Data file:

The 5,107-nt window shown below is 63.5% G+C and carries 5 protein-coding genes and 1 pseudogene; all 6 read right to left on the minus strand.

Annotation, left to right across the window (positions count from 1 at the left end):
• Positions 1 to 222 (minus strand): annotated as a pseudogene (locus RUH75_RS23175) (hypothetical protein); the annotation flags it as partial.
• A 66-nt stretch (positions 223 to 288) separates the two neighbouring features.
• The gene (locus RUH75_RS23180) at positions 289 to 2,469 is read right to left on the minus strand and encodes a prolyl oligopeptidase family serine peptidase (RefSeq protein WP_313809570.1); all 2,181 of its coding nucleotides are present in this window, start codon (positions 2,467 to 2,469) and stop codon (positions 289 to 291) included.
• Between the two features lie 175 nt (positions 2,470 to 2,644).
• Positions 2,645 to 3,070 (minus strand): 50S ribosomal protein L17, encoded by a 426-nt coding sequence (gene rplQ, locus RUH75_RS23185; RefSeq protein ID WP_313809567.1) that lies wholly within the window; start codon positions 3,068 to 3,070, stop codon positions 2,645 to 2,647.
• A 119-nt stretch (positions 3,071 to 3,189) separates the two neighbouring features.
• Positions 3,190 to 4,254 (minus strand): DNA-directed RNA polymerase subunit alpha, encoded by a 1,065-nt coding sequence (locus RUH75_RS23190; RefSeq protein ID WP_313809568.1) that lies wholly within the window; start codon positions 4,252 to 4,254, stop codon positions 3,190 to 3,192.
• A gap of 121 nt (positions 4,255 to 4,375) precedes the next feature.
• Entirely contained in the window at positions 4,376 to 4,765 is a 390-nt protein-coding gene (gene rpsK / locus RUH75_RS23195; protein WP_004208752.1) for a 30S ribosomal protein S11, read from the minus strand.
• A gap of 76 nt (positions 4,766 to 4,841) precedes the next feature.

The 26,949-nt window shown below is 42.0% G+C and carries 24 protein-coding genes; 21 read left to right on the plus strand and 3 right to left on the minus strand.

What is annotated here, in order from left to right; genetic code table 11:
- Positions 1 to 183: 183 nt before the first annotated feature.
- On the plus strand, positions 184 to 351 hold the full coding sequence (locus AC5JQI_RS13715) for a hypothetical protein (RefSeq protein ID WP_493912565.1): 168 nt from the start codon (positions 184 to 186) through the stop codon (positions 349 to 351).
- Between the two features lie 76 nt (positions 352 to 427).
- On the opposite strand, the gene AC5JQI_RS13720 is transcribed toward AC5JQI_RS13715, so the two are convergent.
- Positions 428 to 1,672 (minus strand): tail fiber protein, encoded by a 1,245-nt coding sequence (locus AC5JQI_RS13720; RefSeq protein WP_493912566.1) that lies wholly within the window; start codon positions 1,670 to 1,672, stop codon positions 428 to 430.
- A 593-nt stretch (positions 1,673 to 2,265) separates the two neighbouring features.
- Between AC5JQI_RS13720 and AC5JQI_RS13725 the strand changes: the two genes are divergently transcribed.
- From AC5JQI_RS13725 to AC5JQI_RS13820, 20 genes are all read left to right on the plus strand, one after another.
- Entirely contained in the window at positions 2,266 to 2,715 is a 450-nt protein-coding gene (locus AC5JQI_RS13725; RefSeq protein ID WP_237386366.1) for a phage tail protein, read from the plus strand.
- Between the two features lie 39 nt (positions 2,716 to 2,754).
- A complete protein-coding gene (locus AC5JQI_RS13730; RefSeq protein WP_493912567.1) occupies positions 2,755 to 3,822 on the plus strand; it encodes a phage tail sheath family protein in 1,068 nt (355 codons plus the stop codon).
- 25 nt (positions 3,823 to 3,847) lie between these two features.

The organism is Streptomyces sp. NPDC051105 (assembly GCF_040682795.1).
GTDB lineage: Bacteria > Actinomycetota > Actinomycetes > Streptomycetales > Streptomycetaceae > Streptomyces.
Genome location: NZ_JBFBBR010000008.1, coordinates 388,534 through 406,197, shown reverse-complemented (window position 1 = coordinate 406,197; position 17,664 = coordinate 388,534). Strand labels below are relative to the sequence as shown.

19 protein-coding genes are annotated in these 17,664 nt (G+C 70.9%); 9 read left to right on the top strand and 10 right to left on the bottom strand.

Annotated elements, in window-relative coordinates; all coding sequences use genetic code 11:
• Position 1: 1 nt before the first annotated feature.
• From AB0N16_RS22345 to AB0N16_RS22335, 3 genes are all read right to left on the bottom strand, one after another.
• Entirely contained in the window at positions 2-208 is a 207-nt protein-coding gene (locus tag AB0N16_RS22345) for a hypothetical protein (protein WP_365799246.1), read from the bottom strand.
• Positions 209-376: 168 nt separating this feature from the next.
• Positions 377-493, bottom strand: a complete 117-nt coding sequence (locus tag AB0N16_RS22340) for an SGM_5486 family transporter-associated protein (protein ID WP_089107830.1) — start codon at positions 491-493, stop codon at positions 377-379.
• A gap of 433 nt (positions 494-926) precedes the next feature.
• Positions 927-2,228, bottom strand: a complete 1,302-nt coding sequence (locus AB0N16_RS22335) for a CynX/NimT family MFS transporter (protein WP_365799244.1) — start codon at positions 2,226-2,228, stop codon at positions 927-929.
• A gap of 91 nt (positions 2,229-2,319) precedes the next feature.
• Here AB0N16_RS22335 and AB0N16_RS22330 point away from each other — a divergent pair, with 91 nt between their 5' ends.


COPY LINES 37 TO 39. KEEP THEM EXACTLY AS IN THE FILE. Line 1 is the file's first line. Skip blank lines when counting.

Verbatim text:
• A gap of 433 nt (positions 494-926) precedes the next feature.
• Positions 927-2,228, bottom strand: a complete 1,302-nt coding sequence (locus AB0N16_RS22335) for a CynX/NimT family MFS transporter (protein WP_365799244.1) — start codon at positions 2,226-2,228, stop codon at positions 927-929.
• A gap of 91 nt (positions 2,229-2,319) precedes the next feature.